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5 Critical Factors When Using Loops in Worship

loops in worship

How can we successfully use loops in worship? Many small churches want to start using loops – laptops running some sort of rhythmic or musical software in the background of different songs. How do we use loops in worship tastefully in a way that works for our congregation and feels authentic to our worship dynamic?

Here are 5 non-negotiables when it comes to using loops in worship.

5 Keys to Using Loops in Worship

1. Use loops sparingly.

Be careful with your loops, and use them very sparingly. Just because it’s novel – maybe someone thinks it’s a great idea or saw it at a conference – doesn’t mean that it necessarily fits. Just because it can be done, doesn’t mean that it should be done.

Think carefully about how to use loops in worship in a way that won’t take away from your worship experience, but will rather enrich the set and feel true to who you are as a church.

2. Select a song and match it.

If your band is a small band in a small church, you don’t want an overpowering loop that sounds like a whole orchestra to be accompanying you.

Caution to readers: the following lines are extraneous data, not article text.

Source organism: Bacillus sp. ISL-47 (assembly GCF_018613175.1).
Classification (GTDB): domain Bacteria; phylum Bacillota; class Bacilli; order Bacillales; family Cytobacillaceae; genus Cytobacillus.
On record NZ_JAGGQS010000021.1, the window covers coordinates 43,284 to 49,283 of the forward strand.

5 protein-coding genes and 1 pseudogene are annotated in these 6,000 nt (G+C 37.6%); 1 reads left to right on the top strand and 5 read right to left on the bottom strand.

Instead, you’ll want to choose something that “fits” with the band – something that would be a natural-sounding instrument if it were actually live and with you. Match up the loop with the band itself.

A shaker for a small band could be enough of a loop to add something that’s in accord with the nature of the band.

Select a song in your worship set that seems like it would work well with a loop, without being overpowering or presenting a “shock and awe” moment to the congregation.

You can tastefully apply a loop to one or two of those particular songs. This requires some listening, and some help from someone who knows what they’re doing.

You may want to gather some input from someone who uses loops on a regular basis, or read some articles that teach on using loops in congregational settings.

In addition, you’ll want to make sure that your skill level is matching up to the loops you’re choosing for the music.

3. Use reliable software and hardware.

You may want to stay away from the old laptop that’s beaten all the way to kingdom come.

You don’t want to be banking on a loop and then have your old, virus-ridden hardware choke on you in the middle of the worship set.

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Dan Wilt, M.Min. is an artist, author, musician, educator, songwriter, communicator, and spiritual life writer. With 20+ years in the Vineyard family of churches, he serves in various ways to further a “New Creation” centered vision of the Christian life through media.